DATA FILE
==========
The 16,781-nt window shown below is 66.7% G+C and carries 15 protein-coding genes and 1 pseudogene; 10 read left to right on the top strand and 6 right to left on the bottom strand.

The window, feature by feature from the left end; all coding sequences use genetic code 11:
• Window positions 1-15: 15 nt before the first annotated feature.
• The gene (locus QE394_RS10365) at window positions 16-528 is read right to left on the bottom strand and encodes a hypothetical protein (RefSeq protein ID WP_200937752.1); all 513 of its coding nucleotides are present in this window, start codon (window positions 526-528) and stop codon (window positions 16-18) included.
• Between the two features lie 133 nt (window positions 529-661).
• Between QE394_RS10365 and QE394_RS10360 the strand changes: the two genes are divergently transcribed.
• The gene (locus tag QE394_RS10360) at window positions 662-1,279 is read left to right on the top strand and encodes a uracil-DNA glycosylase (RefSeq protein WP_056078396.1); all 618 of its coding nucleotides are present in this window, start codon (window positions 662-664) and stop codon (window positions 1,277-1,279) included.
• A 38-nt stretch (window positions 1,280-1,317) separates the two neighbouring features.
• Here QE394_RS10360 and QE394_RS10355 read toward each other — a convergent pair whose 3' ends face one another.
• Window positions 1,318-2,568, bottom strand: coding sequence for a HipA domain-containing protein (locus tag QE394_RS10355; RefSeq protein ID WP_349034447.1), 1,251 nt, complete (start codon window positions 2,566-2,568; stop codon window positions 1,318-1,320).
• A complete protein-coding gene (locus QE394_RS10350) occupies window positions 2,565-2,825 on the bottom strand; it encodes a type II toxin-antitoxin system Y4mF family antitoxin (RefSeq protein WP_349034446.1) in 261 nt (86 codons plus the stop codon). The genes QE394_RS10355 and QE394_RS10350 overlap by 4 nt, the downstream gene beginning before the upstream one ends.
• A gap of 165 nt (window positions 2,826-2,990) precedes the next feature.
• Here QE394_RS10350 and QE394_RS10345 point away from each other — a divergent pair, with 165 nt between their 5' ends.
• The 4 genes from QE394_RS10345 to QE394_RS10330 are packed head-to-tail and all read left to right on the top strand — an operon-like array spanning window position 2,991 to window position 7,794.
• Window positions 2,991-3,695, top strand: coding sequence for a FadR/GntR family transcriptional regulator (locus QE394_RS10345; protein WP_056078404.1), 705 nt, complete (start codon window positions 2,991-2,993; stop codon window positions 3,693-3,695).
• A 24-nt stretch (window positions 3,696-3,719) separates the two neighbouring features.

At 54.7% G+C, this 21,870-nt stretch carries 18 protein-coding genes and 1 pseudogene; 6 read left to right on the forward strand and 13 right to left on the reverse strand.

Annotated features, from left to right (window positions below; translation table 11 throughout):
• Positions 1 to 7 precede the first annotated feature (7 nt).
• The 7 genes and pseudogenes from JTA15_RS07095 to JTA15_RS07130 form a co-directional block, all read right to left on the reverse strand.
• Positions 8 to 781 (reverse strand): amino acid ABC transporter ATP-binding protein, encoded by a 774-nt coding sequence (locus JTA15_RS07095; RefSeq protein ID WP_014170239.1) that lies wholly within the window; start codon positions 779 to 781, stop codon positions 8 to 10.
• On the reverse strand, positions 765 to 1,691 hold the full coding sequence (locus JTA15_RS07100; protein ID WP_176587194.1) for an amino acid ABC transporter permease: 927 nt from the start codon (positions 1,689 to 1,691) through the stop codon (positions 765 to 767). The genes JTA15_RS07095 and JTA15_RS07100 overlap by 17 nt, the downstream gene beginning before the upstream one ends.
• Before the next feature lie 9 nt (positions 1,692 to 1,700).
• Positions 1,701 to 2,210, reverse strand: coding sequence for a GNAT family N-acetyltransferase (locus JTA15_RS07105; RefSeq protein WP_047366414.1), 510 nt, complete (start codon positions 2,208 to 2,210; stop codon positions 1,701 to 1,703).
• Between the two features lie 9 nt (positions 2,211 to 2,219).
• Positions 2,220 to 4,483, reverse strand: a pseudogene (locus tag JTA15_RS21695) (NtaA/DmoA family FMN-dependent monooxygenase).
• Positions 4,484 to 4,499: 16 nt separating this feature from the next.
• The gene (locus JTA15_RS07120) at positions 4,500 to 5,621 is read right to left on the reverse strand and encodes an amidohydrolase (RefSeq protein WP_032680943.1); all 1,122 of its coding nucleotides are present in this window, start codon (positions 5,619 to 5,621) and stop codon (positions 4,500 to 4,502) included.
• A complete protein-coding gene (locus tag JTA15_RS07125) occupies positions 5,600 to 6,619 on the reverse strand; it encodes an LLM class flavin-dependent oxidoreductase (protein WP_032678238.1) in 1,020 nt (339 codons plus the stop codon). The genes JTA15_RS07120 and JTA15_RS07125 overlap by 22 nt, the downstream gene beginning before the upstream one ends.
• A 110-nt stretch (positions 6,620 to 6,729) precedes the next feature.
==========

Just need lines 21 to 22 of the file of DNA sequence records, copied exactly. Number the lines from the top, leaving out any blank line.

• Positions 8 to 781 (reverse strand): amino acid ABC transporter ATP-binding protein, encoded by a 774-nt coding sequence (locus JTA15_RS07095; RefSeq protein ID WP_014170239.1) that lies wholly within the window; start codon positions 779 to 781, stop codon positions 8 to 10.
• On the reverse strand, positions 765 to 1,691 hold the full coding sequence (locus JTA15_RS07100; protein ID WP_176587194.1) for an amino acid ABC transporter permease: 927 nt from the start codon (positions 1,689 to 1,691) through the stop codon (positions 765 to 767). The genes JTA15_RS07095 and JTA15_RS07100 overlap by 17 nt, the downstream gene beginning before the upstream one ends.